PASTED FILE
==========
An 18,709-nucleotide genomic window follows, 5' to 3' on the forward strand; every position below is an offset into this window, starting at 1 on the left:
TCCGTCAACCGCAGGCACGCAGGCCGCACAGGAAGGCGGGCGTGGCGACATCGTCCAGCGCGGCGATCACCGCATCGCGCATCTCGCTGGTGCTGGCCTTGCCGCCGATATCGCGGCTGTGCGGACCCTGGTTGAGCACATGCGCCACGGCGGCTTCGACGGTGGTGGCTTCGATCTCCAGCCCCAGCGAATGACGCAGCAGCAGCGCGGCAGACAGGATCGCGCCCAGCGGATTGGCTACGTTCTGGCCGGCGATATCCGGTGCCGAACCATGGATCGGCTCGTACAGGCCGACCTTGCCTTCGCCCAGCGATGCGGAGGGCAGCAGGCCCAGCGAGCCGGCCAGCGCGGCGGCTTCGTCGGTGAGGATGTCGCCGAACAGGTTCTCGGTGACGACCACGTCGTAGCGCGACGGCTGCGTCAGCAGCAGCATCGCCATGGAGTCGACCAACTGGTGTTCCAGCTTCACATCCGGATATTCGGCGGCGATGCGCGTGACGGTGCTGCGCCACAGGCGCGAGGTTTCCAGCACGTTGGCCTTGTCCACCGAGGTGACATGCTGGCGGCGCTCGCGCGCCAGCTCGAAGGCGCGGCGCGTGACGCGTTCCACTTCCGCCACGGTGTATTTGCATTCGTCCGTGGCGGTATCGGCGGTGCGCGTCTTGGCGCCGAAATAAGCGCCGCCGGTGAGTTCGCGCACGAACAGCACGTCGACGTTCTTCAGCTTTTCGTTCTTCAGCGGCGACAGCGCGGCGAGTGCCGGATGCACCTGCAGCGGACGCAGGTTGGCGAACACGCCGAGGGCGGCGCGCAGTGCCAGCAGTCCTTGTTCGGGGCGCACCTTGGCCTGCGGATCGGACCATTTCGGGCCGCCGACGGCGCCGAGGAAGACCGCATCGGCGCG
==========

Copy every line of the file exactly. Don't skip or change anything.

An 18,709-nucleotide genomic window follows, 5' to 3' on the forward strand; every position below is an offset into this window, starting at 1 on the left:
TCCGTCAACCGCAGGCACGCAGGCCGCACAGGAAGGCGGGCGTGGCGACATCGTCCAGCGCGGCGATCACCGCATCGCGCATCTCGCTGGTGCTGGCCTTGCCGCCGATATCGCGGCTGTGCGGACCCTGGTTGAGCACATGCGCCACGGCGGCTTCGACGGTGGTGGCTTCGATCTCCAGCCCCAGCGAATGACGCAGCAGCAGCGCGGCAGACAGGATCGCGCCCAGCGGATTGGCTACGTTCTGGCCGGCGATATCCGGTGCCGAACCATGGATCGGCTCGTACAGGCCGACCTTGCCTTCGCCCAGCGATGCGGAGGGCAGCAGGCCCAGCGAGCCGGCCAGCGCGGCGGCTTCGTCGGTGAGGATGTCGCCGAACAGGTTCTCGGTGACGACCACGTCGTAGCGCGACGGCTGCGTCAGCAGCAGCATCGCCATGGAGTCGACCAACTGGTGTTCCAGCTTCACATCCGGATATTCGGCGGCGATGCGCGTGACGGTGCTGCGCCACAGGCGCGAGGTTTCCAGCACGTTGGCCTTGTCCACCGAGGTGACATGCTGGCGGCGCTCGCGCGCCAGCTCGAAGGCGCGGCGCGTGACGCGTTCCACTTCCGCCACGGTGTATTTGCATTCGTCCGTGGCGGTATCGGCGGTGCGCGTCTTGGCGCCGAAATAAGCGCCGCCGGTGAGTTCGCGCACGAACAGCACGTCGACGTTCTTCAGCTTTTCGTTCTTCAGCGGCGACAGCGCGGCGAGTGCCGGATGCACCTGCAGCGGACGCAGGTTGGCGAACACGCCGAGGGCGGCGCGCAGTGCCAGCAGTCCTTGTTCGGGGCGCACCTTGGCCTGCGGATCGGACCATTTCGGGCCGCCGACGGCGCCGAGGAAGACCGCATCGGCGCG